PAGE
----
Kenya has been a significant tourist destination in East Africa, attracting visitors worldwide to its wildlife parks, sandy beaches at the coast, diverse flora and fauna, cultural heritage, and scenic landscapes, to name a few.

However, the outbreak of COVID-19 sent shockwaves to the tourism sector, bringing it …

income streams for kenyans / Kenya's eurobond
  • Income streams for Kenyans have remained constant, against expenditures becoming more inconsistent.
  • Nine out of 10 Kenyan consumers earn less than or the same as before Covid-19.
  • The report further highlights that satisfaction levels with current household income are poor with just one in 10 being satisfied with the exception of higher income earners.

Financial distress with declining income streams for Kenyans

More people are increasingly foregoing important financial services such as insurance, savings, and short-term investments on the back of stagnated income streams.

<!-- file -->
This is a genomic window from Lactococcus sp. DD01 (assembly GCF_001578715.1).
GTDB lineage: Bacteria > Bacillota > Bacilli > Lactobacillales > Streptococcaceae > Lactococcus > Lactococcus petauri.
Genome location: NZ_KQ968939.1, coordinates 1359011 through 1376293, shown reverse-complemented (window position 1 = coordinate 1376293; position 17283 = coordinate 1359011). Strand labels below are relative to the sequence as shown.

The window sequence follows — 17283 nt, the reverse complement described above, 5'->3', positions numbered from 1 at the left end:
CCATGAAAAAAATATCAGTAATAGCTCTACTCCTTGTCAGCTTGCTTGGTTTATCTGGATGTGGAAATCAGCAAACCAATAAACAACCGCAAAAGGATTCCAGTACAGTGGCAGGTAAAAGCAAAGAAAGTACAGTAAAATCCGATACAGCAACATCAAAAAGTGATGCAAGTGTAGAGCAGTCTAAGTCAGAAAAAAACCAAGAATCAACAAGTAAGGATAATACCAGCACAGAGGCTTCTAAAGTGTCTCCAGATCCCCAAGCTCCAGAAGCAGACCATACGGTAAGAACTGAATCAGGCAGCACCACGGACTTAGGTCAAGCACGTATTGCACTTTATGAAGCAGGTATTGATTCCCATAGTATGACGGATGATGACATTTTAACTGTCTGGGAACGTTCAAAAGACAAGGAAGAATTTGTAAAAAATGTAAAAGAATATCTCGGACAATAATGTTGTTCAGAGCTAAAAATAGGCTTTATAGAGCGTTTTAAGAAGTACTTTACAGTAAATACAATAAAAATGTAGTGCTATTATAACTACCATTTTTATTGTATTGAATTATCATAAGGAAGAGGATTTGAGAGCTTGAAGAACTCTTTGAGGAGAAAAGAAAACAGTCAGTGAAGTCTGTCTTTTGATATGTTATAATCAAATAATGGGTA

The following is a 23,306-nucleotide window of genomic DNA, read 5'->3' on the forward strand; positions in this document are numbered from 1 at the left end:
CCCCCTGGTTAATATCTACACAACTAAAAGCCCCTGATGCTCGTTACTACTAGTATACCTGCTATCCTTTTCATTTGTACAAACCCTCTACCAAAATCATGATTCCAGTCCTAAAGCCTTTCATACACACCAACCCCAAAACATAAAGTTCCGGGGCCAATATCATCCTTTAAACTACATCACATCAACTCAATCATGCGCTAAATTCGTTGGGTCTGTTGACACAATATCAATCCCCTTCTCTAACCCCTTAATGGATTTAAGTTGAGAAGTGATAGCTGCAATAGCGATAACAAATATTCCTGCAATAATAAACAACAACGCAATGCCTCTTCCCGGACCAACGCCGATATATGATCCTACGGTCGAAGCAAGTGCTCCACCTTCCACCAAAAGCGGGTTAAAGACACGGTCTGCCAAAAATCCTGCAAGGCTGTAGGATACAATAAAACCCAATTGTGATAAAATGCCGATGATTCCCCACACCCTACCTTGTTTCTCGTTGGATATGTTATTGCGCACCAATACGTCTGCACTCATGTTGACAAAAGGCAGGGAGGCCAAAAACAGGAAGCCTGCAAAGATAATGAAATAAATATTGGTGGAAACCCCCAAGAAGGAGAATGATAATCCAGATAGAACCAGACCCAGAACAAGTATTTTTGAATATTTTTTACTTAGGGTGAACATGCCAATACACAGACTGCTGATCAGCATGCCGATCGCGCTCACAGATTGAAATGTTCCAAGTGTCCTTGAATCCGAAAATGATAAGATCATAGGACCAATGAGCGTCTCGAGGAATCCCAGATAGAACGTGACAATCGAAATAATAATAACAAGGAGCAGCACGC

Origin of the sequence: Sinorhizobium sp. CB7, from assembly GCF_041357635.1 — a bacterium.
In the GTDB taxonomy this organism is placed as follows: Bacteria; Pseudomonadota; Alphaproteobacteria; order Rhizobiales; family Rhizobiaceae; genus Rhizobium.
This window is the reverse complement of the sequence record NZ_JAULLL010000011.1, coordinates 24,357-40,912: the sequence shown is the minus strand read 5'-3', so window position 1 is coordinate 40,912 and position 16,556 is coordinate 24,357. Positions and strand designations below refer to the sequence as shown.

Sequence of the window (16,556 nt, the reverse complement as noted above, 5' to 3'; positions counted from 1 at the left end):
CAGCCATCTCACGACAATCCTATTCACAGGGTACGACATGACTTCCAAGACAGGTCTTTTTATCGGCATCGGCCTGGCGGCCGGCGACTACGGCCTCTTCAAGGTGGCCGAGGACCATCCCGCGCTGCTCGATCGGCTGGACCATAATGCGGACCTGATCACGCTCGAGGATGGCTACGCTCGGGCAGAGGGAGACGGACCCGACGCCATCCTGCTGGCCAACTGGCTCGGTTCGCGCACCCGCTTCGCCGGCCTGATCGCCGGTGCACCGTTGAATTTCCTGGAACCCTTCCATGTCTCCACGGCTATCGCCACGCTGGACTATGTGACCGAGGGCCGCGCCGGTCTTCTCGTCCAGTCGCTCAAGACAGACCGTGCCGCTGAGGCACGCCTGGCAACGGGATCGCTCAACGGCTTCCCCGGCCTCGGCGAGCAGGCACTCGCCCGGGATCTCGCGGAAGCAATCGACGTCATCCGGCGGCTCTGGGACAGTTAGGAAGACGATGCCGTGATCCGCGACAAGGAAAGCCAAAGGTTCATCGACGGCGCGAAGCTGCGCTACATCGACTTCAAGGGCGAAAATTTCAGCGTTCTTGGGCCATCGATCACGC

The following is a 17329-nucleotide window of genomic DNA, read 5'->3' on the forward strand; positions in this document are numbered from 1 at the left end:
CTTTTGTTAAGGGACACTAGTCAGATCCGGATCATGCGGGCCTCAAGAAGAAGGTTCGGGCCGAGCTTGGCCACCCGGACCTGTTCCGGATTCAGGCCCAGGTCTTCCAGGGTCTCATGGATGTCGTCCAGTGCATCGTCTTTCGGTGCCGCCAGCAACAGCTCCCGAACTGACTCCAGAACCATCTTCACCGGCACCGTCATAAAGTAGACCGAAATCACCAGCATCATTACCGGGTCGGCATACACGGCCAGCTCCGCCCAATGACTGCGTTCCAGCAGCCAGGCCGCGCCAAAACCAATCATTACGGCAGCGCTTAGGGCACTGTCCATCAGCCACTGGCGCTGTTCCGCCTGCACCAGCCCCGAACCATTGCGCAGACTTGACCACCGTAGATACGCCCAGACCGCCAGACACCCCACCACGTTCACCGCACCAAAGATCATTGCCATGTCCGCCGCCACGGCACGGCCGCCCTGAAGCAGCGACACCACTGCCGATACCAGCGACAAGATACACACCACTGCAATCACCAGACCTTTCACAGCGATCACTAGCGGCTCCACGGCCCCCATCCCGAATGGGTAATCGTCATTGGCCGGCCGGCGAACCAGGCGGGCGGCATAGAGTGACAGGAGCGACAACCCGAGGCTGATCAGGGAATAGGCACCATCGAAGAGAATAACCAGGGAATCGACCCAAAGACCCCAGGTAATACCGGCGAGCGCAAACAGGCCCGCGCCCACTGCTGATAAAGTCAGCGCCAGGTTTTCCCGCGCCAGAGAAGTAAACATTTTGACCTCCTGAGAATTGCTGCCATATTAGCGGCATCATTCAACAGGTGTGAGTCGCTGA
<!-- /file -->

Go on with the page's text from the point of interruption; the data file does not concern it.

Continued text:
According to Old Mutual’s inaugural financial services monitor report, a focus on Kenya shows nine out of 10 Kenyan consumers are earning less than or the same as before COVID-19, as the situation prompted financial stress due to less money in their pockets.

This is as expenditure becomes more inconsistent against a consistent income stream, the firm says in part.

Old Mutual Group is a premium

gig economy

According to Investopedia, a gig economy is a labour market mainly reliant on temporary and part-time work filled by independent contractors and freelancers rather than full-time permanent employees. A gig economy produces cheaper, more efficient services for those willing to use them.